BRAINTREE -- A study released late last month confirmed what the archdiocese has been telling priests for some time now -- that no money has been misappropriated from the funds that provides for priests’ healthcare and retirement.
The 47-page study, conducted by the accounting firm Alexander, Aronson and Finning (AAF) concluded that “we did not identify any use of Clergy Benefits Trusts funds that were outside the scope of benefits and related costs covered by the trust agreements or any diversion of funds.”
According to Father Richard Erikson, Moderator of the Curia, the study was launched in order to address the “misinformation, rumor and speculation” circulating among many of the priests of the archdiocese regarding the ailing Clergy Benefits Trust.
“Any questions that were outstanding prior to the study have been answered in the study,” he said, adding that the results “put to rest those rumors that the Clergy Fund had been mishandled.”
The study, which looked at the Clergy Benefits Trusts from its inception in 1972, found that financial trouble began in earnest in 2000, when a host of factors caused the fund to lose $79.4 million.
The first of these was a “significant increase” in priests’ dental, room and board benefits, including coverage for assisted living facilities and nursing homes. Because of the increase in benefits, the report stated, “expenses over the last eight fiscal years represents 52 percent of the total expenses over the last 37 years.”
“In addition to the added benefits, the Clergy Benefits Trusts have experienced a drain of resources due to an aging population of priests and the rising cost of health care,” it continued.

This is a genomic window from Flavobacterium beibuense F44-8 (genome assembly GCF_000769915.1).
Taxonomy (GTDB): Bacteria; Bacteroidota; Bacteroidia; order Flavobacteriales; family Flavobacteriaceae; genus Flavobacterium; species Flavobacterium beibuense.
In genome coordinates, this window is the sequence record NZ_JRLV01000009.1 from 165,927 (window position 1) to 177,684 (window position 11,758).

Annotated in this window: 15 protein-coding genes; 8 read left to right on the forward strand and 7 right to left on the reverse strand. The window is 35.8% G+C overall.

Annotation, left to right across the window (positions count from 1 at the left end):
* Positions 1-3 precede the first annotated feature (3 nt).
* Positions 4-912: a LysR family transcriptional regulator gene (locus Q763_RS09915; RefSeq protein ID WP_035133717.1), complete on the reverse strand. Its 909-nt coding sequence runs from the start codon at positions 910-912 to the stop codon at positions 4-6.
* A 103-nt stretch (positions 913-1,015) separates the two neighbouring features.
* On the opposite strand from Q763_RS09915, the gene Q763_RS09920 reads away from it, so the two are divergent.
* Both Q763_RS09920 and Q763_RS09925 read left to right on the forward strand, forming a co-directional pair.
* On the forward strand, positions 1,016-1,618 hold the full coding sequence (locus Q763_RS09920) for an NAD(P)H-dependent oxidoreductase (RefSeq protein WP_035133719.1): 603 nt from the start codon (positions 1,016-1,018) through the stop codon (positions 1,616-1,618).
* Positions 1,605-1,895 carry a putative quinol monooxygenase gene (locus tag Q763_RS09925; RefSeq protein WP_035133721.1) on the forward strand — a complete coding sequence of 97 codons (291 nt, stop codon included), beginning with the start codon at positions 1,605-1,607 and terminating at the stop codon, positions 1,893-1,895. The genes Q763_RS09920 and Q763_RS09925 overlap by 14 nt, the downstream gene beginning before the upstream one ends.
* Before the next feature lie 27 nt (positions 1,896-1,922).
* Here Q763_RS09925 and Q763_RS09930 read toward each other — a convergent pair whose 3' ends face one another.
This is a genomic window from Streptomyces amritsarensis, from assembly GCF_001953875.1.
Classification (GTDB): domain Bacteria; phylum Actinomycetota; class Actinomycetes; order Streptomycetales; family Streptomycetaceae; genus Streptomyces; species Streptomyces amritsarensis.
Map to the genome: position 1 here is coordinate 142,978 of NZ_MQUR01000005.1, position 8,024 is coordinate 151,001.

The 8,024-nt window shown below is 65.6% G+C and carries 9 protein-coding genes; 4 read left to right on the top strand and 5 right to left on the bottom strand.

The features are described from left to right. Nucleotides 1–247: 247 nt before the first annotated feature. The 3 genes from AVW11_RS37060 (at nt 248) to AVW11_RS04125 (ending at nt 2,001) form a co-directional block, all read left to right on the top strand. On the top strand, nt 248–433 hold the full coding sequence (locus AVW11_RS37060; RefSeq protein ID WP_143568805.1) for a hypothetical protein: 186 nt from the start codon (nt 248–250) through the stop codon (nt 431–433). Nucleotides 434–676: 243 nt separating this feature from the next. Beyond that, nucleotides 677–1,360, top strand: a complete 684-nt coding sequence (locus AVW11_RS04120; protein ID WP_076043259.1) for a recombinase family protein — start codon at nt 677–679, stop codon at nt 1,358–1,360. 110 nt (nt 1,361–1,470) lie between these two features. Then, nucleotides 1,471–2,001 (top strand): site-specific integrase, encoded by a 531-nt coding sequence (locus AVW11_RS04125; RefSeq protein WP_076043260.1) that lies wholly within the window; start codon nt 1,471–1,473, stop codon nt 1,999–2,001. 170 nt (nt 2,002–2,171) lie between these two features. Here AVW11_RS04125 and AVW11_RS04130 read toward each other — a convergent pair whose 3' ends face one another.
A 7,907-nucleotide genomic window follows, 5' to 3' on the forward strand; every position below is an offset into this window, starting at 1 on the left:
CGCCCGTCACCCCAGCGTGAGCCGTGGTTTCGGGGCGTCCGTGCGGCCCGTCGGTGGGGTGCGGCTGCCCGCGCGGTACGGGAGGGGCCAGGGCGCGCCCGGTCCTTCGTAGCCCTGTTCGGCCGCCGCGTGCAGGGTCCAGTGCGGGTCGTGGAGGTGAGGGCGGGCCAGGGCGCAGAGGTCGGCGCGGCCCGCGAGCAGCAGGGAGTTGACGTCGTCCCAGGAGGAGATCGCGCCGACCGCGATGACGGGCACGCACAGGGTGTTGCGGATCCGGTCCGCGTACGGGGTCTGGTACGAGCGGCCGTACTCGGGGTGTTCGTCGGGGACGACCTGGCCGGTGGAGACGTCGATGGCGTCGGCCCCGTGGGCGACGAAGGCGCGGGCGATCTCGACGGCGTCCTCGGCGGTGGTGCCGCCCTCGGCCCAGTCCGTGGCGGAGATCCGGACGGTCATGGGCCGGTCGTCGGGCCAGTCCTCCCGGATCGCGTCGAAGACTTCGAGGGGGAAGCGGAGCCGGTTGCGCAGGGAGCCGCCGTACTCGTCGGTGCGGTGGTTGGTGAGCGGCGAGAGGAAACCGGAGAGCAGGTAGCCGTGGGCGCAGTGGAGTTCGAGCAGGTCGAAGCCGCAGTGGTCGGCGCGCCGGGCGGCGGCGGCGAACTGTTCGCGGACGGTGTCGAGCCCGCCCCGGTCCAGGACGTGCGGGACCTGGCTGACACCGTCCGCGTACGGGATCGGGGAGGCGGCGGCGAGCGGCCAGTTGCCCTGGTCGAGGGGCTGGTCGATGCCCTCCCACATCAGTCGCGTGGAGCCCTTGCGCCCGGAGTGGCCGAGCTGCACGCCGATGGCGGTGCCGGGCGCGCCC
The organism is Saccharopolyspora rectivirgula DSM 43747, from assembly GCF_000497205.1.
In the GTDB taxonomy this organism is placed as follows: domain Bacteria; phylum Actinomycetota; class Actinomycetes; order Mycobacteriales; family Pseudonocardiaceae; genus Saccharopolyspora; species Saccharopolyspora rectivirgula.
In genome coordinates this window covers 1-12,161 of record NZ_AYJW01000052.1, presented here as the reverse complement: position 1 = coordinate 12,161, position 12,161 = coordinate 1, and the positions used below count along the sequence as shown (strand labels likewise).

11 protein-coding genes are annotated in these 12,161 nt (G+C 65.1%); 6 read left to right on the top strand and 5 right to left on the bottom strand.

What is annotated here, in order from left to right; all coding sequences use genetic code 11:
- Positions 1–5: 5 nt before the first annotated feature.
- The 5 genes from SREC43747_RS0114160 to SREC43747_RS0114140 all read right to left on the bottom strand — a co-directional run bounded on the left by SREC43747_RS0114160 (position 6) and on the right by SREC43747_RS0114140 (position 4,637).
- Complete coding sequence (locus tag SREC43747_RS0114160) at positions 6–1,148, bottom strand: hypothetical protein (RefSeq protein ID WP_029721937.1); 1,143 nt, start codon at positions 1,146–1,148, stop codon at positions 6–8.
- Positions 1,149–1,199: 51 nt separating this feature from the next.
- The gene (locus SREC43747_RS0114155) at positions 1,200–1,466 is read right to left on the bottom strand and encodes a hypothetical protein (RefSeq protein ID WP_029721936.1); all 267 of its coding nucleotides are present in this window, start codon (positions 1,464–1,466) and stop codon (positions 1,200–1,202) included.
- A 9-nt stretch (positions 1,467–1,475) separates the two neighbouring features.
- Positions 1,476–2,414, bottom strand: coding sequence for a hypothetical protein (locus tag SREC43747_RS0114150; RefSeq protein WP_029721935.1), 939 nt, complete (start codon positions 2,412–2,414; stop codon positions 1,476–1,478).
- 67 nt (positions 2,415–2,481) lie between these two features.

Another factor was the fund’s purchase of Regina Cleri, the archdiocese’s retirement facility for priests, for over $10 million. Both of those, coupled with $15.8 million paid out for priests placed on administrative leave due to sexual misconduct caused the fund to experience, “a decline in liquid net assets available for the retirement, medical and other financial needs of the priests of the archdiocese” but noted that none of the moneys spent were, “outside the scope of benefits and related costs covered by the trust agreements or any diversion of funds.”
The report also addressed specific questions posed by members of the presbyterate, suspicions that money had been used from the Clergy Benefits Trusts to pay for settlements of sexual misconduct.
The report found no evidence of that.
“We did not note any disbursements for items we tested which appear to have been used for settlements of allegations of misconduct,” the report read.
According to Father Erikson, the report was sent to every priest of the archdiocese. In addition, Joel Aronson, vice-president of AAF held three separate meetings with priests, “in order to answer any unanswered questions.”
Because he attended all of the meetings, Father Erikson was able to ask those in attendance if they were satisfied with the findings of the study.
“In each of the meetings, everyone I spoke with indicated he was satisfied, which is very good,” he said.